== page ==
Tuesday, September 29, 2009


One of the things I really enjoy making is Quiche. I always have ingredients on hand to make one and it is a good way to use leftover bits of cheese and vegetables--the combinations are endless. Quiche is a good "crossover" dish. It can be served for breakfast, lunch, or a light supper. It's great during the changing of seasons when you are having those, can't figure out what to cook days. It is equally delicious piping hot from the oven or well-chilled for a picnic.

Because I have made so many quiches over the years, I have many memories attached to the dish. I once worked as the Cafe Cook in a very large Natural Foods Store, where one of my jobs was making the quiche of the day. I was given creative license and proceeded to put together many combinations of ingredients. People loved my quiches and I was very proud of them.

A recent memory involves a former coworker, Sam, who had to undergo chemotherapy and radiation and was out of work for about three months. His wife, Judy, also worked with us and I talked (listened) with her, daily, about Sam's progress and setbacks, and her own emotions, as he convalesced.

Prior to Sam's becoming ill, the three of us often had lunch together in the breakroom. One day, Sam became quite fascinated by a slice of leftover quiche I had brought for lunch. He'd never heard of it and asked a lot of questions. He asked for a recipe, which I provided. Over the next several days he would come by my office and ask questions like, "Can you use sausage?" "Can I use a bag of frozen mixed vegetables?" I assured him that yes, he could.

It was not long after that Sam was diagnosed and began treatment. He became very sick and lost an alarming amount of weight very quickly. As Judy and I talked, I suggested things he may be able to eat. One day I made him a quiche. A couple days later, Judy told me that it had been the first thing Sam had been able to eat, enjoy, and keep down, in weeks. I continued to make quiches for him on a regular basis.

I was very humbled, when Sam was well enough to come back to work, and told me, "That quiche was a life saver."


1 pie crust

8 oz. cheese

3 eggs, beaten

1 1/2 cups cream

vegetables and seasonings of choice

Prick the pie crust, all over, with a fork and bake for five minutes only, in a preheated 450 degree oven. Grate or crumble the cheese and place over crust. Placing the cheese directly on the crust forms a barrier and prevents the crust from becoming soggy. Arrange seasoned, sauteed vegetables of your choosing on top of the cheese. Mix together the eggs and cream and pour over the vegetables. Bake at 450 for 10 minutes, then reduce the heat to 350, and continue to bake 15 to 30 minutes, until a knife inserted in the center of the quiche comes out clean.

This quiche is made with cheddar cheese, leftover hash brown potatoes and spinach.

Go ahead and experiment with quiche baking. It's fun. . .broccoli and blue cheese, spinach and feta, apple and white cheddar, carmelized onion, the list goes on.

Saturday, September 26, 2009

Cornbread Tuna Melt

Here's a quick and easy one, for those busy evenings. Make a batch of cornbread, even a box of Jiffy mix. While that is baking, make up your favorite tuna salad recipe. When the cornbread is done, cut into servings and top with a scoop of tuna salad. Top with a slice of tomato (avocado is delicious here) then cheese and melt under the broiler.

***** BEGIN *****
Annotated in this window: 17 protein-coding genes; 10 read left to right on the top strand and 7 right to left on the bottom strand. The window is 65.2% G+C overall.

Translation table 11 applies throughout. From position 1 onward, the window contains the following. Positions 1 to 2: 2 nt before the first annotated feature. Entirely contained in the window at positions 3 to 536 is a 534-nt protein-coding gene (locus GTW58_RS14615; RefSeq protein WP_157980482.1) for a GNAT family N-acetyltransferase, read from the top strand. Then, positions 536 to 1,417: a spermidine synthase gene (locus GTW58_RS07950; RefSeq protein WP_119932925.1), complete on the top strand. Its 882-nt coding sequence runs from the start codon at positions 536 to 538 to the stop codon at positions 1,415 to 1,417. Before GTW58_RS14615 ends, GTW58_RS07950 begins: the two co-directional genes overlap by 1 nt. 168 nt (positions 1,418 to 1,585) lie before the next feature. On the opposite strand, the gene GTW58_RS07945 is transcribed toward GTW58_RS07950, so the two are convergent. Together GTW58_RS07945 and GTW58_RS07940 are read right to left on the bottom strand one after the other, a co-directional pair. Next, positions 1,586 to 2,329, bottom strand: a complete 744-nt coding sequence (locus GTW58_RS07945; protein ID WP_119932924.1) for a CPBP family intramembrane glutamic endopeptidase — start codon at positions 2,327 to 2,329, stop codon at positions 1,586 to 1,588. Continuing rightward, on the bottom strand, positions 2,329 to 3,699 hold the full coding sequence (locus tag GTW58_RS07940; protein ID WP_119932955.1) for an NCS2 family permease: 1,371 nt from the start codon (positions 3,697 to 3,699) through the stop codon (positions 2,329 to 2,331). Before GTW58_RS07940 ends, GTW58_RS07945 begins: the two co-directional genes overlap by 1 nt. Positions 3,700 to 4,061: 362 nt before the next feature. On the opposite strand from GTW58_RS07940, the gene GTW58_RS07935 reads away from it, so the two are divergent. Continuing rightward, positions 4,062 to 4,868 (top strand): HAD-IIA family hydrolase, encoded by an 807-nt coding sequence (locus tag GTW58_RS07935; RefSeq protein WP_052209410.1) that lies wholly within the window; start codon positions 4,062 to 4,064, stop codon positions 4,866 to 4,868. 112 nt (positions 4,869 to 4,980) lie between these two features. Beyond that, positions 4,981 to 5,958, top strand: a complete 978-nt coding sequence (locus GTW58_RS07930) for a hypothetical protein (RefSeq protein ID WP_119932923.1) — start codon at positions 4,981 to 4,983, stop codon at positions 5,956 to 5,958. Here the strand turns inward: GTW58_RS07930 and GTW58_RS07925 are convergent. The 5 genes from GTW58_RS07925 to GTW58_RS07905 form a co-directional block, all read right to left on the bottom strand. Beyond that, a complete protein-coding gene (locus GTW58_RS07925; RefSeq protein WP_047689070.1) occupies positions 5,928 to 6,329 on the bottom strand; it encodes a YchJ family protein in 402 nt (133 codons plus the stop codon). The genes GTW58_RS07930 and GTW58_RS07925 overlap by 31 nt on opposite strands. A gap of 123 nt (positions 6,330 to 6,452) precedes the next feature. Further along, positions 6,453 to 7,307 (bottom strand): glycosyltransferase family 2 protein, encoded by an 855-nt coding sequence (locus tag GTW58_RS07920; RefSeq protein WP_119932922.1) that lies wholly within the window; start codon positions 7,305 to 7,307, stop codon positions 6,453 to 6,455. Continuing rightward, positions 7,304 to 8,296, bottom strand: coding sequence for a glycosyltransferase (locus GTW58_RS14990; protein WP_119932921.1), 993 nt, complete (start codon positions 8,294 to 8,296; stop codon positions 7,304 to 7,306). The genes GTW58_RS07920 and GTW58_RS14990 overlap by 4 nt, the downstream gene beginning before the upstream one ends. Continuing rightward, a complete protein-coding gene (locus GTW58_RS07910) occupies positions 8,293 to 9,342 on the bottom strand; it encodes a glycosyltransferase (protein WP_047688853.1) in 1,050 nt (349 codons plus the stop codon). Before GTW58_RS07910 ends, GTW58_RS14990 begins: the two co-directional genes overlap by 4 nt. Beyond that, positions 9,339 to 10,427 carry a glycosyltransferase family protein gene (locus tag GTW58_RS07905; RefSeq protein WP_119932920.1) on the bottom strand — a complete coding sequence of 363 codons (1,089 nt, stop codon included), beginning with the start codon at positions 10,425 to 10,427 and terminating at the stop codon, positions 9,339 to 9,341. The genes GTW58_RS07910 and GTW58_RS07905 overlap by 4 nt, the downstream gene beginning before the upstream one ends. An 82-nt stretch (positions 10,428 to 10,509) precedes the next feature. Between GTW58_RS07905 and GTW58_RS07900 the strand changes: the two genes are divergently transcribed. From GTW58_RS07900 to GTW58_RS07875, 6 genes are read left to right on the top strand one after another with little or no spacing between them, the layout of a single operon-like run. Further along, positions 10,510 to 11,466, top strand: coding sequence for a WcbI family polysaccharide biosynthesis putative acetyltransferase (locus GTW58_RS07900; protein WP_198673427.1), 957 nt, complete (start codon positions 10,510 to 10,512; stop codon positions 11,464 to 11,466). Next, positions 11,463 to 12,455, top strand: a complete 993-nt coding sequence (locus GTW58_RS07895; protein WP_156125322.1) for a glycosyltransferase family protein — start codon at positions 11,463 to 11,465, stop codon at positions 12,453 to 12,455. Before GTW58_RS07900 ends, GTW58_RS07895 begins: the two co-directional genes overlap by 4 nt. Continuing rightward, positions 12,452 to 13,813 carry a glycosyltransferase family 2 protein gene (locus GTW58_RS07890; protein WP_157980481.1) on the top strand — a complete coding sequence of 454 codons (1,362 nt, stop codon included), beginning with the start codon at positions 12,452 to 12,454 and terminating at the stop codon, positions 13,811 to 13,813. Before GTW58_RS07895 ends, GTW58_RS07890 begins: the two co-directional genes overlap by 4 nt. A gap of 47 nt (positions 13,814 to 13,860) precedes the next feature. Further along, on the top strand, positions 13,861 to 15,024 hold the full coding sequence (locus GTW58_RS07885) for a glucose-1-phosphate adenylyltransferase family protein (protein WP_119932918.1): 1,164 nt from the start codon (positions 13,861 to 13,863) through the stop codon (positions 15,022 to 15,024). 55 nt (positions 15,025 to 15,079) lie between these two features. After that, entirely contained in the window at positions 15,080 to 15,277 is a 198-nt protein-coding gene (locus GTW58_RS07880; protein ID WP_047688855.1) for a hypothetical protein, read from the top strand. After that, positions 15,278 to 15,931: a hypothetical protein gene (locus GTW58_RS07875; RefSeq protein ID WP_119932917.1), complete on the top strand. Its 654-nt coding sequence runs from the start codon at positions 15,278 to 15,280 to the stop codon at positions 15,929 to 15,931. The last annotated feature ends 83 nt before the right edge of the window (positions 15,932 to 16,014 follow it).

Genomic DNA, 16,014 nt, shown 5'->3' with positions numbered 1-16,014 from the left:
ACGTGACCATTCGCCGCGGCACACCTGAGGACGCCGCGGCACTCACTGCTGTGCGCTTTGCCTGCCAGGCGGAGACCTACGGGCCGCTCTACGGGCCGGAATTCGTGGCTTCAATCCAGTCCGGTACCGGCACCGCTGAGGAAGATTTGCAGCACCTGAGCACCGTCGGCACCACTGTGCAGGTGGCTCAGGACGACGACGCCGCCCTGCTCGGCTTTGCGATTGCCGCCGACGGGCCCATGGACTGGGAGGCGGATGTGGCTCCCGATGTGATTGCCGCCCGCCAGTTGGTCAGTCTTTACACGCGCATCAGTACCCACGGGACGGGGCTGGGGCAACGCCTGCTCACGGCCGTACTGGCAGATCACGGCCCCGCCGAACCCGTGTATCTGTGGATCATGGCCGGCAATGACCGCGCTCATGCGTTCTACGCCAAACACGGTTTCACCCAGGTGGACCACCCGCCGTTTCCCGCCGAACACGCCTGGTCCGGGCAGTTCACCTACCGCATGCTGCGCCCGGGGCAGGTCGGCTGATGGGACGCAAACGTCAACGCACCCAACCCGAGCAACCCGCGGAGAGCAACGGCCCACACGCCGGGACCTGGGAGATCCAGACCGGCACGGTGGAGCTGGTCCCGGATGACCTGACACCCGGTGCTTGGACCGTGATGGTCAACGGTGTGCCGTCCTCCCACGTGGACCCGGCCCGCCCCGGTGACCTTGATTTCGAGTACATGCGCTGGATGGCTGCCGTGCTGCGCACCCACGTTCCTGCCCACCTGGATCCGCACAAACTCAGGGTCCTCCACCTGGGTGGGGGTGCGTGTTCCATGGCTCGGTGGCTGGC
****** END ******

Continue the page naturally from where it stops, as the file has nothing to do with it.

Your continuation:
Tuesday, September 22, 2009

Summer Squash Pickles

Summer Squash Pickles

8 cups sliced summer squash
2 cups sliced sweet onion
1 Tbsp. sea salt (or kosher salt)
1 cup chopped green bell pepper
2 cups apple cider vinegar
2 cups sugar
2 tsp. mixed pickling spices

Combine the squash and onions in a very large bowl. Sprinkle with the salt and set aside for one hour. Bring remaining ingredients to a boil and stir until sugar is dissolved. Stir in the squash and onions and bring to a simmer. Pack into hot sterilized jars, following lid manufacturer's directions for sealing and adjusting the lids. Process in boiling water for time recommended

These pickles are delicious with roasted meats.

Sunday, September 20, 2009

Clinging to the Final Throes of Summer

I am not one of the people who look forward to the end of summer and the beginning of fall, with the cooler temperatures. I love summer and I never want it to end. I wince at the first sight of a pumpkin.

A trip to the Farmers Market, last week, yielded what is probably about the last of the summer vegetables, which I made into soup for the winter. I got out my biggest pot and starting building the layers.

First the tomatoes

Then the onions

The okra

Potatoes go in

Tiny sliced eggplant are layered on

Corn is added

And lastly, the squash

I covered the pan and brought it to a simmer. After the vegetables started softening, I added some sea salt, and after about an hour, I had soup ready to be canned. In the winter, meat, grains, garlic, spices or other ingredients can be added to make a more substantial soup or stew.

The soup

Friday, September 18, 2009

Home Canned Summer Tomatoes

What is better than a vine ripened summer tomato? Rather, what is second to a vine ripened summer tomato? Jars of vine ripened summer tomatoes, home canned. Popping open one of these beauties, in winter, when it is freezing outside, releases the aroma of summer tomatoes and the memory of sun filled days.

I want to share my enthusiam for home canning, and some advice from my experience. I do my canning following the guidelines of the North Carolina Cooperative Extension Service, as well as the U.S. Department of Agriculture. Please educate yourself on safe food handling and canning practices before beginning a project such as this. There is a lot of work involved, and the last thing you want is having your jars of food spoiling.

Begin with perfect fruit and wash thoroughly with fresh water and a vegetable brush.

To peel, plunge the fruits into boiling water, then into cold water, the skins will slip right off.

Core the tomatoes, slice if desired, and bring to a boil.

While working on your tomatoes, sterilize your clean jars in simmering water and keep hot until ready to pack. Follow manufacturer's directions for the lids, some want to be boiled, some not, depending on the sealing compound used.